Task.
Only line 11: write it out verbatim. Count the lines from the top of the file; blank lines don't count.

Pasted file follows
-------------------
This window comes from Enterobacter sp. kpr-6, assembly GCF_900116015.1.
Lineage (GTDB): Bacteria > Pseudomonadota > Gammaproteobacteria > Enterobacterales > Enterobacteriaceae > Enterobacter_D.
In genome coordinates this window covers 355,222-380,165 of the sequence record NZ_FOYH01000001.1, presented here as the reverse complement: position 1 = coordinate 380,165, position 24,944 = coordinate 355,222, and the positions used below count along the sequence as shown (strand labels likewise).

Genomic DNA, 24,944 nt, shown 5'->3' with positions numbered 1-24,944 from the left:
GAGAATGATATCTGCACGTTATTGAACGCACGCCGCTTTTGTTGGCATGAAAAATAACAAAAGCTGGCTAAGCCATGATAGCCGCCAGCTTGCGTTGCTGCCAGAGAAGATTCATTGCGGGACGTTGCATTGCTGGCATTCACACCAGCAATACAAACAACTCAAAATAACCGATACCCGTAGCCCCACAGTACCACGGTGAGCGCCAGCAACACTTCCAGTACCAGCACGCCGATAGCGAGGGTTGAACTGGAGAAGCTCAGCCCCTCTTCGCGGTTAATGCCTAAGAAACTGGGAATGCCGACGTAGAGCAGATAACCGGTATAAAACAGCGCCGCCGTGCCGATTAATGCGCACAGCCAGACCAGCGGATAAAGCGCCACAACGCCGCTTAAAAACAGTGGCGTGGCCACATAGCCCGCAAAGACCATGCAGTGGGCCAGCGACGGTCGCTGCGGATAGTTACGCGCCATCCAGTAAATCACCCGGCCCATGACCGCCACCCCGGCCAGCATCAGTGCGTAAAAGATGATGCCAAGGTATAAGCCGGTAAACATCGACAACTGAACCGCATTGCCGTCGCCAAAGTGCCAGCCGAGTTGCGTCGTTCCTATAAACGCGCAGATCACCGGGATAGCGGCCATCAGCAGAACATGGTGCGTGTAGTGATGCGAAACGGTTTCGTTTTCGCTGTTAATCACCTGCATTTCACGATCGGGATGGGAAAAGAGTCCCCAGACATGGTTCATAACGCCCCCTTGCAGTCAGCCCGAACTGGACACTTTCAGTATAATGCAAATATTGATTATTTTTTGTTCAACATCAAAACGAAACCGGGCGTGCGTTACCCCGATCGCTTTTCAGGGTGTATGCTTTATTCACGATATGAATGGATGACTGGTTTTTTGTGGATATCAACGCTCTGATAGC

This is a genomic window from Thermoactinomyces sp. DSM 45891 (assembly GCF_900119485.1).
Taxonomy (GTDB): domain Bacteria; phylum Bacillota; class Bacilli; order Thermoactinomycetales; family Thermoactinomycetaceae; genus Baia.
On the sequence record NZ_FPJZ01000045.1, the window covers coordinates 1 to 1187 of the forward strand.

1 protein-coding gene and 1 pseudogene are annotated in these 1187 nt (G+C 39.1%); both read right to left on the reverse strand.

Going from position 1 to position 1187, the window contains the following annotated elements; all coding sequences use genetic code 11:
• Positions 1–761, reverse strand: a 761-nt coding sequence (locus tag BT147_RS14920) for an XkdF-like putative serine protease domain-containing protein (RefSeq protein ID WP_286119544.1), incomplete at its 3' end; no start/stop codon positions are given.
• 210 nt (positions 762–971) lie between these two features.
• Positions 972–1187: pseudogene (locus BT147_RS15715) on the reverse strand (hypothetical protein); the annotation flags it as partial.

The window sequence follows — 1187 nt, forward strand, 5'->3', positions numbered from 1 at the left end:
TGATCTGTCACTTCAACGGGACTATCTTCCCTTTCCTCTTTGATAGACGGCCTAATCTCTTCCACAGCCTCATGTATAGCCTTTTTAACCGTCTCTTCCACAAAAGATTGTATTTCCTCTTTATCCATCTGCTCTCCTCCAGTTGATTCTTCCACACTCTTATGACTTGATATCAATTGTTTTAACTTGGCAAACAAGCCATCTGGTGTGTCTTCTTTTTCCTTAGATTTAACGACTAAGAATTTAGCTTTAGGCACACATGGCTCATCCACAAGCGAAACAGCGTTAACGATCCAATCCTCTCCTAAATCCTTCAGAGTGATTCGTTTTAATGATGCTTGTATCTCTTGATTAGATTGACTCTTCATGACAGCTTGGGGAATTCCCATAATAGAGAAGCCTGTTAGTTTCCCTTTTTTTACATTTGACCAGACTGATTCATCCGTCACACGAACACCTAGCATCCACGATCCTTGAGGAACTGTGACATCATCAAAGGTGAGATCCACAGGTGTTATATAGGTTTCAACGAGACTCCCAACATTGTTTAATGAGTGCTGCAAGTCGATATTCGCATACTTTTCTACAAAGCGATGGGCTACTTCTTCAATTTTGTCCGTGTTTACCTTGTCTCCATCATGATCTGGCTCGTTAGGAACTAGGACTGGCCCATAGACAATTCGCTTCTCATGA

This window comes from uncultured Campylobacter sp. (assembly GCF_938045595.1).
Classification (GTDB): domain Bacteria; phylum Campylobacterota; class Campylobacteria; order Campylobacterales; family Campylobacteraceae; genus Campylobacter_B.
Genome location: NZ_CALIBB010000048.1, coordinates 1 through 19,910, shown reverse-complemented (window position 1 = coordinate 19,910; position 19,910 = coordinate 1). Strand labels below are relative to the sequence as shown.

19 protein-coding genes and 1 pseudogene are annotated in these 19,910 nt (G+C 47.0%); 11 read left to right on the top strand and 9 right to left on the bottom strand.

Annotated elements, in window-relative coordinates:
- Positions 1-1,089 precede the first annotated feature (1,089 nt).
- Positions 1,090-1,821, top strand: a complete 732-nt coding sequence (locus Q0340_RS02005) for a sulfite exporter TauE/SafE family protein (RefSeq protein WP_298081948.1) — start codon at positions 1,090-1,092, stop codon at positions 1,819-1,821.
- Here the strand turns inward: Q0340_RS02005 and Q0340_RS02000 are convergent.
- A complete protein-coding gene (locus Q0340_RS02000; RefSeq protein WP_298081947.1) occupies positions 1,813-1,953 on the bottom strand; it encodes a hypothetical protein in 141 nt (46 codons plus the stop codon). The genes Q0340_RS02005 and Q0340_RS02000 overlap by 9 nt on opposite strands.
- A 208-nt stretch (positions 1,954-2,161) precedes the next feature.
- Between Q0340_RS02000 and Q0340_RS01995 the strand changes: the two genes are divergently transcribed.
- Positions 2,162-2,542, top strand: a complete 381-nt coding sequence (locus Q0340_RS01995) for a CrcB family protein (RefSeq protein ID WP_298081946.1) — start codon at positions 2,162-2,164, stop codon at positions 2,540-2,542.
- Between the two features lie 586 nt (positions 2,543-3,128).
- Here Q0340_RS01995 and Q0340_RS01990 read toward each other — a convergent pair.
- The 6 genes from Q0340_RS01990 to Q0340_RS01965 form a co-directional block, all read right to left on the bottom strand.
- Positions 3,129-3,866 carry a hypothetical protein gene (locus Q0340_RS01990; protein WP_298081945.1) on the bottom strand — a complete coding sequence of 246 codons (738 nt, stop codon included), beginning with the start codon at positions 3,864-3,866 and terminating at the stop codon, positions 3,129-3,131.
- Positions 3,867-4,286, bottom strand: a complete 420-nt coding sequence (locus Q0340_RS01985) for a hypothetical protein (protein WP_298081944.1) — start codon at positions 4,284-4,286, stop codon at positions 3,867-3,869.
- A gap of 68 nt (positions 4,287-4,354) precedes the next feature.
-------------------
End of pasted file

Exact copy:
• Positions 1–761, reverse strand: a 761-nt coding sequence (locus tag BT147_RS14920) for an XkdF-like putative serine protease domain-containing protein (RefSeq protein ID WP_286119544.1), incomplete at its 3' end; no start/stop codon positions are given.